Flea mouth parts are specialized for blood feeding. The main structure is composed of 3 needle-like stylets. The two outer stylets pierce a host’s skin, while the central stylet enters a capillary to draw blood. While imbibing blood, salivary ducts open to introduce anticoagulant saliva to the wound.
Fleas are Parasites
Cat fleas are obligatory parasites. Both sexes rely exclusively on host blood for sustenance. This trait is unique to fleas and the higher flies. Blood meals are taken only by females in most species of blood-feeding arthropods. Fleas are also one of the few insects which rely on blood throughout their entire life cycle. The larvae consume the blood-laden feces from adults.
Fleas live on their host, not inside their body. As such, they’re classified as ectoparasites. To feed, mouth parts are inserted into the host’s skin, while the body remains motionless on the surface. Thus, fleas are classified as sedentary parasites. Fleas don’t attach onto hosts like ticks. Instead, fleas are covered spines, bristles, and combs which help prevent removal from host hair. The spination also keeps their heads wedged against host skin during feeding.
Cat fleas are vessel (capillary) feeders, as opposed to pool feeders. The host’s blood pressure gets exploited by the parasite, resulting in a rapid feeding. Vessel feeding is the more advantageous strategy, as faster blood meals leave fleas vulnerable for shorter periods of time.
Flea Mouth Parts
Fleas mouth parts are well-adapted for piercing host skin and imbibing blood. In addition, fleas have strong nearby sucking (buccal and pharyngeal) muscles. The mouth points downward in an arrow-like shape.
- Labrum: “Upper lip” structure of insects.
- Labium: “Lower lip” structure of insects.
- Labial palps: Pair of long, five-segmented sensory organs which come from the labium.
- Maxillae: Pair of short, wide plates located in front the labial palps. Also called lobes or stipes.
- Maxillary palps: A long, four-segmented palpus comes off each maxilla.
- Fascicle: Combination of 3 long, slender stylets which are supported within the labial palps.
- Maxillary lacinae: Outer 2 stylets of the fascicle. They’re serrated and blade-like.
- Median epipharynx: Central stylet of the fascicle. It joins with the maxillae to form a tube-like food canal.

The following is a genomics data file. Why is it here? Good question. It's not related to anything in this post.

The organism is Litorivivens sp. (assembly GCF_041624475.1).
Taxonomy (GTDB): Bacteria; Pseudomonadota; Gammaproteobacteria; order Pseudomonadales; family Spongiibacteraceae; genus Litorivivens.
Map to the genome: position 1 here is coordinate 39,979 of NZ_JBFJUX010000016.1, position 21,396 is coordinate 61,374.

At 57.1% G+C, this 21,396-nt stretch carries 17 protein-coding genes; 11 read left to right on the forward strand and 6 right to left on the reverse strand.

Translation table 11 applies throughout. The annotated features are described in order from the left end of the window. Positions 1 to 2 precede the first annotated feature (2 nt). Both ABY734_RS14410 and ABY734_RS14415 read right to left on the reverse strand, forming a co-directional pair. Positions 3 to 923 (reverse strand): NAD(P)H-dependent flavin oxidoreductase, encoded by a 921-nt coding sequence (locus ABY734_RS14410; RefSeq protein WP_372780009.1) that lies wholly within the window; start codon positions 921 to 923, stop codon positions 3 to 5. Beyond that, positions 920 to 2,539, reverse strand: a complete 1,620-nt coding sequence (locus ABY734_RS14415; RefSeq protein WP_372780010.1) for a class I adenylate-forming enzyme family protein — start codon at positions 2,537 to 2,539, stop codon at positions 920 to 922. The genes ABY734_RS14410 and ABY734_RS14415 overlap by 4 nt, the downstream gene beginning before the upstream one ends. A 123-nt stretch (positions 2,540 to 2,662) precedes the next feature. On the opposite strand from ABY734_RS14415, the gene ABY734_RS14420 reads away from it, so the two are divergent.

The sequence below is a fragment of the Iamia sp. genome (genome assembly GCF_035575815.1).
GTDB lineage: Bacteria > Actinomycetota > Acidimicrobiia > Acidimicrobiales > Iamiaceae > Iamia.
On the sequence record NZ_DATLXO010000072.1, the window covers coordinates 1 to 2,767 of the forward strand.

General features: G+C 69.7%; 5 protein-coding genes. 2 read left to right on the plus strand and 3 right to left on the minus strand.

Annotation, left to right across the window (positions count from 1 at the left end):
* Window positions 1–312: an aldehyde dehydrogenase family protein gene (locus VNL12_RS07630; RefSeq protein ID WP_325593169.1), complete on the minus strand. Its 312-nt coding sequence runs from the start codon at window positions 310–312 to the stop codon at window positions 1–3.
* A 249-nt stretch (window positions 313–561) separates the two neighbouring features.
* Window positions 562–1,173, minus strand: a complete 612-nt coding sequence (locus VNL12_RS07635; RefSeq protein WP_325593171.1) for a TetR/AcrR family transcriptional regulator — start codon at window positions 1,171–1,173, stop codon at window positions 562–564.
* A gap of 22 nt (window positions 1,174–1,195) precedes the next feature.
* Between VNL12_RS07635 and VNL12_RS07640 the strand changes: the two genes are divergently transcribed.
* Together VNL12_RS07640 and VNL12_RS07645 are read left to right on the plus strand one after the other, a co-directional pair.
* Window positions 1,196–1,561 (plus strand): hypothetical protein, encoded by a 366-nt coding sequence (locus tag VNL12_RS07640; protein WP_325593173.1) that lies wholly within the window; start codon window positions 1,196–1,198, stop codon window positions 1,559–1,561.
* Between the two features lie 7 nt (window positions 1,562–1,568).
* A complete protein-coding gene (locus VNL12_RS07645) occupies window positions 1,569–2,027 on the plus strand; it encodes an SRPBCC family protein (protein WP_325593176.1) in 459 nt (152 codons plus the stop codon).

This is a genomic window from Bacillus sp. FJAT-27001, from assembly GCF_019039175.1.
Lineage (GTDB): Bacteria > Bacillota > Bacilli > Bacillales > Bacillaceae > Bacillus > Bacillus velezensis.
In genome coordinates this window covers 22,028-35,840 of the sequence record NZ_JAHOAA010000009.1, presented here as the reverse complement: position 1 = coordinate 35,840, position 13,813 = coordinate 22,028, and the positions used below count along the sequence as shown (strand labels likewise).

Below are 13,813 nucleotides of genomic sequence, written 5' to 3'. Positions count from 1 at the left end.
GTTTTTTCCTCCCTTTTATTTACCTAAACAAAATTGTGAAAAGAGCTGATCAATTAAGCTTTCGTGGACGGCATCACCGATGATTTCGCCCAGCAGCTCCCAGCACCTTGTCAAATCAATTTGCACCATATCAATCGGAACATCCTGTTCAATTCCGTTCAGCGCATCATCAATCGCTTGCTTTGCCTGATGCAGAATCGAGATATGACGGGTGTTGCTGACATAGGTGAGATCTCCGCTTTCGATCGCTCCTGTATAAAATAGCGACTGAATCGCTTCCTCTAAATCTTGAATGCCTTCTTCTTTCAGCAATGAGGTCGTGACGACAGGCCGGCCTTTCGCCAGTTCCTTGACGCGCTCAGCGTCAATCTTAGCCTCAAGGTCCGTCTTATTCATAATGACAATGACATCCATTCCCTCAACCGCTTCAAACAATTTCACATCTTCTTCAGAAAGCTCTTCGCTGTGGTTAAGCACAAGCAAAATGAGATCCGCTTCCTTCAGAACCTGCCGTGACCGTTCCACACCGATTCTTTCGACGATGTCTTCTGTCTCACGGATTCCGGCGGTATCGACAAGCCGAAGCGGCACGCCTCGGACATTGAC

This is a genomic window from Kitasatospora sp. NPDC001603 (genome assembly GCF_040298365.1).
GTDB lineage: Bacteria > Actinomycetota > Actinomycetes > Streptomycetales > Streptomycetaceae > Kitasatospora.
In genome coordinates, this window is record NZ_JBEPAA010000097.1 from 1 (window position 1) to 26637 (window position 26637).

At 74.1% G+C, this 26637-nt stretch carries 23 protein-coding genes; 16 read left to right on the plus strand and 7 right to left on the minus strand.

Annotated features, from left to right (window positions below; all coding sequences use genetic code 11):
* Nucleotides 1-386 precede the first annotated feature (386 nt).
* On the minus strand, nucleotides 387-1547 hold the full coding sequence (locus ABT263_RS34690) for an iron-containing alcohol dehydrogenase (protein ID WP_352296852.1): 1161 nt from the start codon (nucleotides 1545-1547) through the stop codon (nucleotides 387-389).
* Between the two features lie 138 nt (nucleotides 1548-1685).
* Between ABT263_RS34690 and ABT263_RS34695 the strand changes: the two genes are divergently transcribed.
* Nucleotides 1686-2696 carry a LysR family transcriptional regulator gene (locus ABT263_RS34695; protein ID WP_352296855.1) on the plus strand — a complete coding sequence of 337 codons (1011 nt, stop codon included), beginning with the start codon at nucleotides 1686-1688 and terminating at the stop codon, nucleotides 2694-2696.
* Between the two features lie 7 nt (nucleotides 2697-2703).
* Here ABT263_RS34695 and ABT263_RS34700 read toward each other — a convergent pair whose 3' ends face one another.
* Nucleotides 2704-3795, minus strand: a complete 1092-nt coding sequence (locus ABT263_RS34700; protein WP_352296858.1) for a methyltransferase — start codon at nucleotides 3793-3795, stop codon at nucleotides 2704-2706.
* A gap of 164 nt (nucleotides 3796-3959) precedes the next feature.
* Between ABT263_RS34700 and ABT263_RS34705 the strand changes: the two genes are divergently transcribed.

How Fleas Feed
Once on a host, fleas seek out a suitable bite location with their labial palps. Next, exploratory probing is done, where skin is pierced to find a blood vessel. Anticoagulant saliva is introduced to the wound, which helps locate blood. Probing alone causes a bite reaction. As a result, fleas bites often appear as clusters of lesions.
Piercing Skin & Drawing Blood
The fascicle is used to pierce the host’s skin. The sharp maxillary laciniae easily puncture the epidermis. The tip of the median epipharynx then enters into a blood vessel, and blood begins flowing up the food canal. Muscles located along the foregut contract, creating suction and causing a pumping action. Blood flows into the esophagus, and then into the midgut to be digested.
Four pear-shaped salivary glands are located within a flea’s abdomen. The glands connect to the mouth with long ducts. As blood is imbibed, a salivary canal is formed by the almost-touching maxillary lacinae, which remain outside the wound. The glands open and large droplets of saliva fall onto tissue surrounding the bite.
The saliva’s anticoagulant proprietaries help fleas imbibe blood. There’s also a substance in the saliva that spreads and softens the dermal tissue, which makes it easier to insert and remove the fascicle. When the meal is over, the mouth parts are rapidly withdrawn. Remarkably little damage occurs at the bite location. The hemorrhage will be slight or absent.
Disruptions during Feeding
Fleas often get disturbed while feeding. Movement from the host, or the host’s clothing, can cause fleas to abandon a blood meal. They then relocate and bite again nearby. This causes multiple bites marks in the same neighborhood.
Cat fleas begin feeding within a few minutes of acquiring a host. Many bite within 30 seconds. They’re able to feed to repletion in 10 minutes. On average, females feed for 25 minutes, and males for 11 minutes. Females imbibe over twice as much blood as males.
After blood is imbibed, a structure in the gut called the proventricular armature acts as a valve to prevent regurgitation. It also releases components needed for digestion. The digestive enzymes of fleas are specially adapted for handling blood. Digestion occurs in a sac-like midgut, which empties into a short hindgut, which in-turn ends at the anus.
There are believed to be gender differences in digestion physiology, as female fleas process blood faster than males. It’s important for females to digest blood rapidly, as they need the nutrition and energy for egg laying.
Img 1 An adult cat flea parasitically feeding off a host. Adults imbibe more blood than they can use, and most gets excreted without being digested. This fecal blood is primary food source of larvae.
Adult fleas imbibe much more blood than they can use. As blood rapidly passes through the gut, only that nearest to the functional midcut cells is retained for digestion. As a result, fleas produce large amounts of feces, consisting largely of undigested blood. Adult feces (flea dirt) is the primary food source of flea larvae.